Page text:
The ice time at WSC is devoted mostly to the Jr. Winterhawks youth program, and the relatively central location (compared to the other rinks) is an upside for hockey parents. Across the street is the PDX Sportscenter, where the Jr. Winterhawks perform their dryland training. Love it or hate it, WSC is here to stay and remains vital to Portland’s youth hockey program. Despite granting all available peak hours to youth hockey, every year the Jr. Winterhawks have to turn down potential players due to the lack of ice time. This issue is exacerbated by the Jr. Winterhawks no longer being able to use the Veterans Memorial Coliseum in Portland due to the prohibitively high cost of ice time at the venue.
Sherwood Ice Arena
Located southwest of Portland in the exurb of Sherwood, the region’s nicest facility is where Portland’s adult hockey community is best served. With 9 different leagues serving almost 60 teams complimented by strict oversight to ensure parity, adult players convene from all over the region to get their hockey fix. While they provide some ice time to the Jr. Winterhawks, it is clear that the adult program is the priority. This may harm the potential for growth of the sport in Oregon, but it’s hard to justify slaughtering a cash cow when trying to turn a profit.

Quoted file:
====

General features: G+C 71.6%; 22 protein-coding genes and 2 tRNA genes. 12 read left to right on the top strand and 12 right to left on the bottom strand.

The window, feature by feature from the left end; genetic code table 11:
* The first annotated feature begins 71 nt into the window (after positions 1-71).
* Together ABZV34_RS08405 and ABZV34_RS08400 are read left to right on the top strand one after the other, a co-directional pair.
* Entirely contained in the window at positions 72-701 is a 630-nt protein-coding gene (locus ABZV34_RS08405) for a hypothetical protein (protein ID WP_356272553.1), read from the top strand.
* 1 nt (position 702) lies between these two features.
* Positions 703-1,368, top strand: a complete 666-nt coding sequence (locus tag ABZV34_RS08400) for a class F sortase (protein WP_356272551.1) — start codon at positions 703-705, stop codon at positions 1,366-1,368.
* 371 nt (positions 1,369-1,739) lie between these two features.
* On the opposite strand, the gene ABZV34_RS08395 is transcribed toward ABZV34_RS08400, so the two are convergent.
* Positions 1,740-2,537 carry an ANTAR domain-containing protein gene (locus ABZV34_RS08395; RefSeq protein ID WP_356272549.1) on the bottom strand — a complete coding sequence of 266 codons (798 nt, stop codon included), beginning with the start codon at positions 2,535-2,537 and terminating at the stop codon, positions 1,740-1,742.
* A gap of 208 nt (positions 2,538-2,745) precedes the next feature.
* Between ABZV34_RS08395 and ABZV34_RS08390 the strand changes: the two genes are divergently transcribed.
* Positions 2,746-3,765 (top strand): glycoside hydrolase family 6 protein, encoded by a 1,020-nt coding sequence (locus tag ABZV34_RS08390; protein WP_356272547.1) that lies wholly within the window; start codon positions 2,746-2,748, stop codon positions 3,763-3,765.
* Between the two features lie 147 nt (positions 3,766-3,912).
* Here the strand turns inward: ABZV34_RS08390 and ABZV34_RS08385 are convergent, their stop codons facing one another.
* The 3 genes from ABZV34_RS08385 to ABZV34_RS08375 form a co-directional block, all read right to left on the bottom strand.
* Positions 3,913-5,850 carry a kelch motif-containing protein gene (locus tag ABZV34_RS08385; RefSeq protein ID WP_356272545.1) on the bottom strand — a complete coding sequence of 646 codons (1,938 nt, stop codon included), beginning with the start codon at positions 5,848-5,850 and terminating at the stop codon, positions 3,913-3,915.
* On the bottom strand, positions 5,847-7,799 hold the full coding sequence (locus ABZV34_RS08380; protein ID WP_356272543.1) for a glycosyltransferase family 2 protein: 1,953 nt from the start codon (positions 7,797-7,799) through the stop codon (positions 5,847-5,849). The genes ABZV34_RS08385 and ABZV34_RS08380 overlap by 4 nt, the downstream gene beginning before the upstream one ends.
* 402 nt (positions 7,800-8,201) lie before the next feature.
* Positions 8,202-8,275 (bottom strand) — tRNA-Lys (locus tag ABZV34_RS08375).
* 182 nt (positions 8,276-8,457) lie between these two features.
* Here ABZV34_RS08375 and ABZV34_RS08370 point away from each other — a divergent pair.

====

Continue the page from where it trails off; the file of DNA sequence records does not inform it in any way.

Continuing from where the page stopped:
The arena was very clearly built with room to expand; a large grass field the size and shape of an ice sheet lies between the parking lot and the east end of the building. The city of Sherwood is concerned with parking capacity issues, so that will require attention before it allows development of a second sheet. Curiously, a Mexican restaurant is located on the far end of the parking lot, but cars never seem to be parked there by patrons. How it remains in business is a mystery, but should it close down or be bought out, bulldozing it would alleviate some of the parking concerns.
Mountain View Ice Arena
Just north of Portland in Vancouver, Washington, Mountain View was nearly closed earlier this year by its owner, City Bible, in order to make room for their school’s expansion. When some zoning issues stalled City Bible’s development plans, the facility operators offered to buy the arena in order to keep it open. They were given a year to come up with the $4 million purchase price, and a lack of pleas for assistance is a good sign that they are on track. As the closest arena for much of Portland’s east side, the rink serves just as large of a segment of the local hockey community as Sherwood and WSC.